With all the XLFOs, EGs, XY controllers/sliders, envelope followers and MIDI sources you will ever need, you get practically unlimited modulation possibilities. Creating new modulation connections could not be easier: just drag and drop. And Saturn 2 visualizes all modulation in real-time to show exactly what’s going on.

    FabFilter goodies

    Finally, FabFilter Saturn 2 contains all the usual FabFilter goodies: perfectly tuned knobs, MIDI Learn, Smart Parameter Interpolation for smooth parameter transitions, interface resizing and full screen mode, support for Avid control surfaces, GPU-powered graphics acceleration, extensive help with interactive help hints, SSE optimization, and much more.

  • Cricket – Junior & Senior is our latest SFX library toolkit, created to cater to cricket specific sounds. We have covered a broad range of specific sounds that differentiate Cricket from other batting sports. Included are sounds for Cricket Gear, Movements, Batting, Bowling, Fielding and Other Miscellaneous sounds.

    17 %
    OFF
    Ends 1590530399
  • An ice hockey game is an exciting, dynamic and powerful sonic experience. From the thunderous crack of a puck hitting the boards at full speed to the gentle scrape of a stick on the ice, this library contains a complete range of the game’s on ice sounds, all captured with natural reverb in an indoor arena.

    Included are a range of performances of skate, stick, puck, and whistle sounds, as well as rink door opens and closes, and various board, glass, and ice impacts.

    The skate sounds include starts, stops, turns, and pass bys, as well as single steps and scrapes for detailed editing and layering. Stick sounds include different kinds of shots, passes, drops and scrapes, and impacts with other sticks, the boards, and the ice. Puck sounds include impacts with the ice, boards, skates, the goal metal and net, and even goalie pads. Rink sounds include the opening and closing of doors, impacts with the boards and glass, and a goal horn. Two different types of whistles were recorded, with varying durations.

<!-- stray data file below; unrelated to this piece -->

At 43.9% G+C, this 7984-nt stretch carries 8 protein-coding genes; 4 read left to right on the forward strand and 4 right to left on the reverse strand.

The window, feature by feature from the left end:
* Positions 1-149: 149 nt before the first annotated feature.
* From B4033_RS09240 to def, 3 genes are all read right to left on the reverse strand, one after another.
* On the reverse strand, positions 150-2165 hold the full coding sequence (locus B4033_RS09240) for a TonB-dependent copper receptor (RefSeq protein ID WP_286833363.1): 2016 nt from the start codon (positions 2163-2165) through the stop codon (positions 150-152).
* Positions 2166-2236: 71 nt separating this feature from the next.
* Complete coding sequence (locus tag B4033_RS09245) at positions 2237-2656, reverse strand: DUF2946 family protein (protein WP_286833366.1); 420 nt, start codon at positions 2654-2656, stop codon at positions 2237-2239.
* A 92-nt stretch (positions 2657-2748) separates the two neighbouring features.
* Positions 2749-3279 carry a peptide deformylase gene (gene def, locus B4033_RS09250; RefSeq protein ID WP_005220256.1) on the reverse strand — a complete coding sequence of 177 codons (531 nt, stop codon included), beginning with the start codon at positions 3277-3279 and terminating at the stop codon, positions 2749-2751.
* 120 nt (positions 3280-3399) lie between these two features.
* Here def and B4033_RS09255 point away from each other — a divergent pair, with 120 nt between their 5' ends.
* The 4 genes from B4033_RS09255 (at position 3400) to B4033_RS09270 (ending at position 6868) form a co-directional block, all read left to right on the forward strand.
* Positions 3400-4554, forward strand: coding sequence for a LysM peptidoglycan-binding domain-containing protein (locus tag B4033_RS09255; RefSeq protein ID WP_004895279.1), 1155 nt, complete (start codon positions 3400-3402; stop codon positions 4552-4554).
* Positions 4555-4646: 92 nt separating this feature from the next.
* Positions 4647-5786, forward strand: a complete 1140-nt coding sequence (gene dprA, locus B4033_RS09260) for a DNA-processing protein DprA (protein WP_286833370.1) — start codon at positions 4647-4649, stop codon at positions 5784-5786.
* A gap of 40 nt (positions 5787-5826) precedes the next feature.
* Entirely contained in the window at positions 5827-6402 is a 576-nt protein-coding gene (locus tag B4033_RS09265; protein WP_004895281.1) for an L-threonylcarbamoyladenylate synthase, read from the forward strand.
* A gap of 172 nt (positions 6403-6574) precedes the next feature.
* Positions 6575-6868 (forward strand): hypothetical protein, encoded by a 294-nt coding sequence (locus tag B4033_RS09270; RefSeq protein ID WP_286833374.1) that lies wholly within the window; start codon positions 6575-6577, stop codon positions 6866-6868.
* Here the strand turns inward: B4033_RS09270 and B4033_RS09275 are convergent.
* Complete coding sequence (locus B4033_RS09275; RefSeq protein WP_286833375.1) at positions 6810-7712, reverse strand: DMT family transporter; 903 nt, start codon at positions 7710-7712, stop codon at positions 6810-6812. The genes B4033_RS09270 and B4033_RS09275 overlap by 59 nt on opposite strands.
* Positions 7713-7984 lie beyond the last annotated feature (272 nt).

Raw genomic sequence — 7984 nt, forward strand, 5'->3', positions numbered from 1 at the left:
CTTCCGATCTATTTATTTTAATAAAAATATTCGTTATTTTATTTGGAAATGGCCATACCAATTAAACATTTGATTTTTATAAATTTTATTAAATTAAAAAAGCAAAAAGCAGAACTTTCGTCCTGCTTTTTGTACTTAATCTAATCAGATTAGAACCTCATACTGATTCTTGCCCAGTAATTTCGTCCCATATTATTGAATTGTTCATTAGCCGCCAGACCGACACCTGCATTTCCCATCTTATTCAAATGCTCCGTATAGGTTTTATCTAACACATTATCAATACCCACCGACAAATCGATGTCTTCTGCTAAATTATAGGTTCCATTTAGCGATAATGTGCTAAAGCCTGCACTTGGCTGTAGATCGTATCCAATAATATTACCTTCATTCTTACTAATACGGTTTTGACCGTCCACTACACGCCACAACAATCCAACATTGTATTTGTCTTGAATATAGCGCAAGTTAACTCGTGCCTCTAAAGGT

Each sound effect performance was recorded from multiple perspectives – a stereo ORTF pair of Lewitt LCT 540s microphones, a closer wide XY from an Audio Technica BP4025, and a close mono Schoeps CMC6/MK41 – either stationary or following the action on a boom, depending on the type of sound. The ratio of direct to reverberant sound differs between these perspectives, offering a variety of options when editing to picture.

    Also included are quad-channel room tones from two different ice rinks, and a special onboard recording of a puck, made by taping a Sony PCM-M10 to a puck and sliding it across the surface of the ice.

    The actions were performed at a range of speeds and energy levels, with multiple takes for variety. Please refer to the sound list pdf below for details. Captured at a sampling rate of 96kHz, these recordings contain detailed information above 20kHz, expanding the possibilities for manipulation when slowing and pitching them down.

    30 %
    OFF
 
FOLLOW OR SUBSCRIBE FOR THE LATEST IN FANTASTIC SOUND:
 
                              
 
GET THE MUCH-LOVED A SOUND EFFECT NEWSLETTER:
 
The A Sound Effect newsletter gets you a wealth of exclusive stories and insights
+ free sounds with every issue:
 
Subscribe here for free SFX with every issue

Leave a Reply

Your email address will not be published. Required fields are marked *

HTML tags are not allowed.